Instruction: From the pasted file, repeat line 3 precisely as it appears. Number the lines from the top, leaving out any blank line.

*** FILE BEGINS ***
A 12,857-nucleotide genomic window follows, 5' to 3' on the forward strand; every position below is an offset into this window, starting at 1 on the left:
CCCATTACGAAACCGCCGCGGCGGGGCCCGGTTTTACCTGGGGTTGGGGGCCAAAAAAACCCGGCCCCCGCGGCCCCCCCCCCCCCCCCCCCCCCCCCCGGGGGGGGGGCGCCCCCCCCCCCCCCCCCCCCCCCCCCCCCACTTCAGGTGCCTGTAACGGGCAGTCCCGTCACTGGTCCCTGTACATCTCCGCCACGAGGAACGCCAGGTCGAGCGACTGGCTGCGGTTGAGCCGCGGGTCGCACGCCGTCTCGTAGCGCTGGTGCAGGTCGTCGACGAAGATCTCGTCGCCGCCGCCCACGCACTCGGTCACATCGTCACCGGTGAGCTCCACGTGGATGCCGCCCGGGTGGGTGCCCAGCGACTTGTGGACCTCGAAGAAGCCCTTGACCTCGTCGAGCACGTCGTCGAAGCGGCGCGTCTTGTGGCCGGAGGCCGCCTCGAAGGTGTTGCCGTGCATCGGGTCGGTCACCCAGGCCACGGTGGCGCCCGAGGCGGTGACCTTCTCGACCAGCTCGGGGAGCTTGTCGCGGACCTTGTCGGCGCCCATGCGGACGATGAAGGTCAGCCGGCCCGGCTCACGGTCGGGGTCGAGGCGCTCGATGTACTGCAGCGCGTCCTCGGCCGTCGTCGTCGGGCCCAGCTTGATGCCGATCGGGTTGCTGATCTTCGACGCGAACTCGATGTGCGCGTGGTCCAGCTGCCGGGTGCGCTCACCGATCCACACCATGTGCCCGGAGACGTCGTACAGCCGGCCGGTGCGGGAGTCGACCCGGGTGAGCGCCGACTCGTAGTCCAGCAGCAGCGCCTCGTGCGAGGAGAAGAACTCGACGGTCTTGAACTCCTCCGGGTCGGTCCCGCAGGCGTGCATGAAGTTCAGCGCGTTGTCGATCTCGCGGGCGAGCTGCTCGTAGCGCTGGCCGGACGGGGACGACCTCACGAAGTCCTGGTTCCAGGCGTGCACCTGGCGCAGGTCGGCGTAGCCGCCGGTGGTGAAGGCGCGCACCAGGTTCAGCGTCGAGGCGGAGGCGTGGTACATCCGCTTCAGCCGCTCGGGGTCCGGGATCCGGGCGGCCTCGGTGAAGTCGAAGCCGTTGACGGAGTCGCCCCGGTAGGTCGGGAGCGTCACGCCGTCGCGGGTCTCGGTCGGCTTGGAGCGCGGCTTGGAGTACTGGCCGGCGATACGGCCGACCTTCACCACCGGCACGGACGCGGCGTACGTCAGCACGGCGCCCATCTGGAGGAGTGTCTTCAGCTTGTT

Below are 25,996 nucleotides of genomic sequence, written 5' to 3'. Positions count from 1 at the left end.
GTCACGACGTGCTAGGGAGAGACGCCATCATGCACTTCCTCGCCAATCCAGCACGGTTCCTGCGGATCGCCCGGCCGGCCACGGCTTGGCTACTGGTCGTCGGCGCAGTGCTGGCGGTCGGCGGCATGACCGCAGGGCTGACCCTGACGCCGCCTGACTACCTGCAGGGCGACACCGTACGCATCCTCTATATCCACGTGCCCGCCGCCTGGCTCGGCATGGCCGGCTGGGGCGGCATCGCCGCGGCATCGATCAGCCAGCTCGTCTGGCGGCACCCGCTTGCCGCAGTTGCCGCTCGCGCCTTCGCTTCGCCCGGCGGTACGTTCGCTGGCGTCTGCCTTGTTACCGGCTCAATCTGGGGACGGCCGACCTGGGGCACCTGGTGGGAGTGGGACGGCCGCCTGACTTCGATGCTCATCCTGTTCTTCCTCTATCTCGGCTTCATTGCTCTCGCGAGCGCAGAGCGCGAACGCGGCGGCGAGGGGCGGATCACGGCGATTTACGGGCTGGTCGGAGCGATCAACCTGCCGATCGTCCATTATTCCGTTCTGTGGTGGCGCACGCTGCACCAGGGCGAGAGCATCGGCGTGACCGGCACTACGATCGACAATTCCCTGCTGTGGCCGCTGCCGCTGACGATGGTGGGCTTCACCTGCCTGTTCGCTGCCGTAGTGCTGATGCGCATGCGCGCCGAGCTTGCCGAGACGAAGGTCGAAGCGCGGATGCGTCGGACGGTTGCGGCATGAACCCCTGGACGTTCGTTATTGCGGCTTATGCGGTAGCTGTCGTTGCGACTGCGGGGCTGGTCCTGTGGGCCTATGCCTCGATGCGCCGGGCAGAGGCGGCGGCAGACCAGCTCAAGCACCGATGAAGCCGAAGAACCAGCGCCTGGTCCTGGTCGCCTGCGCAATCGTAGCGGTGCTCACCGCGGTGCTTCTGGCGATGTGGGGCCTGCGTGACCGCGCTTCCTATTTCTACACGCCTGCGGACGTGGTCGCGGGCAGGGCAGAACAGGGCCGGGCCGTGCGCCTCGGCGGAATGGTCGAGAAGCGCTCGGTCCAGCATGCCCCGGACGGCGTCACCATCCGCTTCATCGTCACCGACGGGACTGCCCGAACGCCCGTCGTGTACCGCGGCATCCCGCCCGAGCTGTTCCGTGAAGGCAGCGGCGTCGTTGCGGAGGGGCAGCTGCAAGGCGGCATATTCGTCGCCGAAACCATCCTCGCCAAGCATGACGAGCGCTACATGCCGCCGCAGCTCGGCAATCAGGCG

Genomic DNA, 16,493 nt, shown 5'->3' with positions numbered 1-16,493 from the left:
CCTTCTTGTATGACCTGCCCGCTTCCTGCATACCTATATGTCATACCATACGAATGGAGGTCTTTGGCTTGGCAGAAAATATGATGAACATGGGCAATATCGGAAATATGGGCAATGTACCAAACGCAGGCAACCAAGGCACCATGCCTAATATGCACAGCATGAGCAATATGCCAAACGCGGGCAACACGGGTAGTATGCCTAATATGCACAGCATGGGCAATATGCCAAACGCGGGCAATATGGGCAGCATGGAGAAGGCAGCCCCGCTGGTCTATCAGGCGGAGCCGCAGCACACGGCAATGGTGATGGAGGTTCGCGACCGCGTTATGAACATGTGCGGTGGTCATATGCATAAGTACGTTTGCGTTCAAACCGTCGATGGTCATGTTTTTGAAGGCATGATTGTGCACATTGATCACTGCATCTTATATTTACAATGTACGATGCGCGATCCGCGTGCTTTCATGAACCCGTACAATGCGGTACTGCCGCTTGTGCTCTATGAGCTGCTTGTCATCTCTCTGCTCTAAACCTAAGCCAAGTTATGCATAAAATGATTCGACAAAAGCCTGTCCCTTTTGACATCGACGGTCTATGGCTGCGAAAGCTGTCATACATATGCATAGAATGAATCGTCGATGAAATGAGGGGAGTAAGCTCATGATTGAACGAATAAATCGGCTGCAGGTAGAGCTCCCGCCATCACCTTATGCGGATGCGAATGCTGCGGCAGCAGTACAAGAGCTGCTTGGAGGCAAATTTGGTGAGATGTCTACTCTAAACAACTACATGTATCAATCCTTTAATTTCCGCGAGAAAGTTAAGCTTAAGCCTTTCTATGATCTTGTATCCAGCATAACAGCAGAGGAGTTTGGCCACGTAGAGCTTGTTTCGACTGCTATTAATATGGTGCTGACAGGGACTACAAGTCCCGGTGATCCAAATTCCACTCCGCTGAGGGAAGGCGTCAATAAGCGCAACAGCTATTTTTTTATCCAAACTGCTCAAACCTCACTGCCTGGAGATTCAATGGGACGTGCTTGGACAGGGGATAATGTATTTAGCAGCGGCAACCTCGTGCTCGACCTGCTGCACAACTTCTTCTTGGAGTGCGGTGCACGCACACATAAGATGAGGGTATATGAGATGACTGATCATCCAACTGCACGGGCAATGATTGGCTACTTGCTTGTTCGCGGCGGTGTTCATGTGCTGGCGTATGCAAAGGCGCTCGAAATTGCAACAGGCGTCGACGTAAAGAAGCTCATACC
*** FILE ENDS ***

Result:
Below are 25,996 nucleotides of genomic sequence, written 5' to 3'. Positions count from 1 at the left end.